“The odd part of it is that Jock Hume’s mother had a premonition that something would happen to him on this trip. He was on the sister ship Olympic ·a few months ago when on her maiden voyage she collided with the warship Hawk. There was a rent torn in the side of the Olympic at that time and she had to be towed back to Belfast.
“Young Hume went back to his home in Dumfries to spend the time until she should be repaired, and when his mother heard of the accident she begged him not to go back to life on the sea. He told numbers of people in Liverpool about it. Mrs. Hume had a dream of some sort and said she was sure no good would come of it if he went back. Jock had his eye on going in for concert music sooner or later, but he laughed at his mother’s fears and took the chance to go on the Titanic. He was known on many ships and had friends in New York. Last Winter he got to know Americans who were wintering at the Constant Springs Hotel in Kingston Jamaica. He had been bandmaster on the Carmania of the Cunard line and had played with the orchestras of the Majestic, the California of the Anchor line and the Megantic of the White Star Company, which plies between Liverpool and Montreal.
“Hume was a light-hearted, fine-tempered young fellow with curly blond hair a light complexion and a pleasant smile. He is mourned by ·every man who knew him.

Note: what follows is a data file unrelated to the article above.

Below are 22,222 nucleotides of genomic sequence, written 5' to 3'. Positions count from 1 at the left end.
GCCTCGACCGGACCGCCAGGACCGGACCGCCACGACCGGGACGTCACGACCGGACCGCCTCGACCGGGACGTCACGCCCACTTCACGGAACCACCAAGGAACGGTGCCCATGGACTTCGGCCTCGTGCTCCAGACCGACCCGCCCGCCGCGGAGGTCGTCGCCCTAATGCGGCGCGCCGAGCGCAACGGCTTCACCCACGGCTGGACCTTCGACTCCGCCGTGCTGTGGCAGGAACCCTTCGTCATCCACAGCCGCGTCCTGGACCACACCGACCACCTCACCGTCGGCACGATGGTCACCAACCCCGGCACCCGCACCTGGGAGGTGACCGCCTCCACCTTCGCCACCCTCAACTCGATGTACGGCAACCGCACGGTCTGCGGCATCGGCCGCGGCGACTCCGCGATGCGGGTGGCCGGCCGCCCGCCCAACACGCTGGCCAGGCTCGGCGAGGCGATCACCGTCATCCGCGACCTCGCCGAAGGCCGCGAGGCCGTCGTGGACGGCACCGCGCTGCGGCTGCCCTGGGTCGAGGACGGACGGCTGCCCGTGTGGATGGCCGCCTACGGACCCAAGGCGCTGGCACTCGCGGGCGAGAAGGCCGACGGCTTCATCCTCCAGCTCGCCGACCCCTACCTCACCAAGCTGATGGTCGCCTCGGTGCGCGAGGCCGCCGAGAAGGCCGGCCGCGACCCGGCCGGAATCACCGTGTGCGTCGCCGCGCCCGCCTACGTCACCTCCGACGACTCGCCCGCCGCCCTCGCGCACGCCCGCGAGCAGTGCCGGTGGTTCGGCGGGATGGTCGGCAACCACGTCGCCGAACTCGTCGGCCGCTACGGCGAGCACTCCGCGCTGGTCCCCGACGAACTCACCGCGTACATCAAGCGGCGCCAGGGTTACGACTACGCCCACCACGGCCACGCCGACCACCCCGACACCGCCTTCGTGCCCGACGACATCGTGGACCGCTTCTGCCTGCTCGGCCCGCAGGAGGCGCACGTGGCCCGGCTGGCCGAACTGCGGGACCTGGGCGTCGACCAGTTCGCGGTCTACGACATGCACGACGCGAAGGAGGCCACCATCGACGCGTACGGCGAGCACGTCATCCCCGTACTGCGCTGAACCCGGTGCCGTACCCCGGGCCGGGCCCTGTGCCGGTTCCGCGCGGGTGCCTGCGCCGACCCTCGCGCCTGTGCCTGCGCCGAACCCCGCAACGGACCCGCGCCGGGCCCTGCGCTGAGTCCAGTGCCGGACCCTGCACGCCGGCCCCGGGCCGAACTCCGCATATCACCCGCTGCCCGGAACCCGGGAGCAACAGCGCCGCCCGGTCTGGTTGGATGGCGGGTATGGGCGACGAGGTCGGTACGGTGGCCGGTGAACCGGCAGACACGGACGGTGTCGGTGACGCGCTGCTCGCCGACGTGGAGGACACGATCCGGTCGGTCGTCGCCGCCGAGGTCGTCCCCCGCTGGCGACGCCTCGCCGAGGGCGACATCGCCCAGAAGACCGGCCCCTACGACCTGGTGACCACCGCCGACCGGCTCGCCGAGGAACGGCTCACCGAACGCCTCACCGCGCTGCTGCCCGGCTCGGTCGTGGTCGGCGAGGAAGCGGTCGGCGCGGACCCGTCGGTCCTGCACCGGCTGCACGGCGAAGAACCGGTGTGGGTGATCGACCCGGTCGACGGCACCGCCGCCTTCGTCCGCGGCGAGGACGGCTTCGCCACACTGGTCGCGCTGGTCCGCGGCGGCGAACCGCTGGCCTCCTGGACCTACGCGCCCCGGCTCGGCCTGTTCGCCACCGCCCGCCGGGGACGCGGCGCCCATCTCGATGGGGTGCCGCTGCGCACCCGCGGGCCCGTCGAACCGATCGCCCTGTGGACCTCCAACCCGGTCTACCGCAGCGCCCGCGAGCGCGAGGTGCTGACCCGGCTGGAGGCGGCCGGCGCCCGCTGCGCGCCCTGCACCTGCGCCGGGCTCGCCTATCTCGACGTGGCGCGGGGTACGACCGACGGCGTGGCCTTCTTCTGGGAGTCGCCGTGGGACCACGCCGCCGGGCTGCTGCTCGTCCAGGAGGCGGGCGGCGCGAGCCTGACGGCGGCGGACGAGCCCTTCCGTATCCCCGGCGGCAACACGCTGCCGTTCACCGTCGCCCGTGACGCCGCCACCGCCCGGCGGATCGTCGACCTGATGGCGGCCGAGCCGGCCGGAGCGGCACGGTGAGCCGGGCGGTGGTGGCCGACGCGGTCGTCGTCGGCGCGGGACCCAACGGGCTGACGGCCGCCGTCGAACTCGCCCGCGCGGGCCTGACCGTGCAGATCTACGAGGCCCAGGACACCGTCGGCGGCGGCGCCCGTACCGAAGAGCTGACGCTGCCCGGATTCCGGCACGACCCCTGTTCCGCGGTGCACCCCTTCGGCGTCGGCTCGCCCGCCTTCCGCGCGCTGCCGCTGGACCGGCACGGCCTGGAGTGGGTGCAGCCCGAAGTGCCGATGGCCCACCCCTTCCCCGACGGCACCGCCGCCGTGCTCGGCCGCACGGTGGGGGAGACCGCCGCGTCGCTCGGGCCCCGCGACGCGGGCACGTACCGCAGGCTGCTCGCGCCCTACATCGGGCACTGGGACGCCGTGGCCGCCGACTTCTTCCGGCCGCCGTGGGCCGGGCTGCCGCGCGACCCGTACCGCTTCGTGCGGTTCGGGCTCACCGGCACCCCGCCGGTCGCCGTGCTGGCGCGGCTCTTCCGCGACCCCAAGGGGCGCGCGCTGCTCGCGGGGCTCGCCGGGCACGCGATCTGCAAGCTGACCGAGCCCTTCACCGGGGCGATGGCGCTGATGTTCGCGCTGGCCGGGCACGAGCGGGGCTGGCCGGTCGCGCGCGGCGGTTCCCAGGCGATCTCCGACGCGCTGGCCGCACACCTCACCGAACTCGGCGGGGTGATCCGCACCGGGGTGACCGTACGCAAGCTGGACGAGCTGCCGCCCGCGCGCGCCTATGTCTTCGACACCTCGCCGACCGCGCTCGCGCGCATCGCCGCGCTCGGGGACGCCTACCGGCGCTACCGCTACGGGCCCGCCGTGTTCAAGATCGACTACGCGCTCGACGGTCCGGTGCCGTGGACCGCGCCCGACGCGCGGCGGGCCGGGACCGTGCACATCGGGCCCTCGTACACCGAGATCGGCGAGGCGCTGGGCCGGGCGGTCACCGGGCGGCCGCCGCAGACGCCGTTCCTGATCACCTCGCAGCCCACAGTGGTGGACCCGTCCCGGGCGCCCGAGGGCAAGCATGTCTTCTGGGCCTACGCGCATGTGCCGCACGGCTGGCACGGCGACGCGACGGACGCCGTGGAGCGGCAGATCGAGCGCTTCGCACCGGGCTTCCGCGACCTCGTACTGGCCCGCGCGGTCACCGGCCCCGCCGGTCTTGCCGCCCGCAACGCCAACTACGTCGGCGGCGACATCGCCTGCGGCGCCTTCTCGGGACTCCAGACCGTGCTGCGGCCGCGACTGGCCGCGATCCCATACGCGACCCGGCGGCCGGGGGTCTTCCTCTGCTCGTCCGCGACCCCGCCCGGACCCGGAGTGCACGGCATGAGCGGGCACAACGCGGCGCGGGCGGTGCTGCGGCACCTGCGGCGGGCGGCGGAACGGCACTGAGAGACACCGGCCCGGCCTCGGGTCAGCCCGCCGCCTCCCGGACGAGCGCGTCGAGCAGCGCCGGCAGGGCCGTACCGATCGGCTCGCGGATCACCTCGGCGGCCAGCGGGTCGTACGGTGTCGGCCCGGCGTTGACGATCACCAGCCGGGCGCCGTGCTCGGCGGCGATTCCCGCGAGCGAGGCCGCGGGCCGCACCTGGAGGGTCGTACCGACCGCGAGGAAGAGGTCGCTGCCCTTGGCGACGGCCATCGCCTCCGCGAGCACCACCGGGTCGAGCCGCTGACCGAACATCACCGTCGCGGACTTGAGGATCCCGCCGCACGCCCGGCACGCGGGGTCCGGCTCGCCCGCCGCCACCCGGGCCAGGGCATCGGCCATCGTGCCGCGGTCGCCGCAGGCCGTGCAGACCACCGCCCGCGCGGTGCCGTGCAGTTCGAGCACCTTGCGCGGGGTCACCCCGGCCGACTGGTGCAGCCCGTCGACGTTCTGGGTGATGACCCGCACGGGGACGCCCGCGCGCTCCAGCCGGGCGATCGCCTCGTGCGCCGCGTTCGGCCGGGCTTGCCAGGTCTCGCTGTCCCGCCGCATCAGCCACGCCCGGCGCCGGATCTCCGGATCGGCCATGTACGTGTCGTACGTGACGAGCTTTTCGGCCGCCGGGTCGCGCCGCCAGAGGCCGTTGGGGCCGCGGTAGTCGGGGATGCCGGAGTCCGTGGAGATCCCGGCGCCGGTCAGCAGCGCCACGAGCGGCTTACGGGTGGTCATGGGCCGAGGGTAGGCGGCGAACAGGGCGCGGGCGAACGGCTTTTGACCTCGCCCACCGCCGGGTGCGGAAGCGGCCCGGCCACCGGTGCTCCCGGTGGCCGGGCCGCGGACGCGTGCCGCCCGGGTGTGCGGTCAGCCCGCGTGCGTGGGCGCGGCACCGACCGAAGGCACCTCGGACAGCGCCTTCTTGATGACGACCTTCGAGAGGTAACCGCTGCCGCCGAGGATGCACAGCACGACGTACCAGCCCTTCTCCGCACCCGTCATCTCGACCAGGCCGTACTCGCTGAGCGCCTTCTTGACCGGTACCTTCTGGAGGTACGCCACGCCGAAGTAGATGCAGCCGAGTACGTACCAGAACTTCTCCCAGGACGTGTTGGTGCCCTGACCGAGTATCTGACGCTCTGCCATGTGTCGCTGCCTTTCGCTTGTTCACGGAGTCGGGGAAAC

“Another thing of which we are all talking is that Fred Clark, the bass viol of the Titanic, should have gone down on his first trip across the Atlantic. Clark was well known in concert in Scotland and had never shipped before. The White Star people were particularly anxious to have good music on the first trip of the Titanic and offered him good pay to make just one trip. As the Winter concert season had closed he finally accepted. He was thirty-four years of age and was not married, but had a widowed mother. He was a well set up man of a little over medium height, with black hair dark complexion and a high forehead. Clark was jolly company and of optimistic temperament. Just before he sailed a number of people were joking with him about his finally going to sea and he said:
“‘Well, you know it would be just my luck to go down with the ship. I’ve kept away from it so long it might finish me on this trip.’ Then he laughed cheerily and all his friends joined in. They all considered the Titanic as safe as a hotel.
A Finished Pianist
“Herbert Taylor, the pianist, was considered a master of his instrument. He was a man of an intellectual turn of mind with a thin, studious face. He was married and his home was in London. About Woodward , the ‘cellist. I can tell you but little. His home was in Leeds. The other three men—Braley, Krins and Breicoux—made up the trio which played in the second cabin and in the restaurant. They had been playing together for some time but neither Carr nor myself shipped with them on any voyage.
“It’s a mistake from the technical point of view to call a steamer’s orchestra a band,” said Carr. “The term is a survival of the days when they really had a brass band on board. On all the big steamships now the music is given by men who are thorough masters of their instruments. The Titanic orchestra was considered one of the finest which was ever boated when the ship put out from the other side—and I think the way the men finished up showed that they had about as good stuff inside as any who went down in the Atlantic.”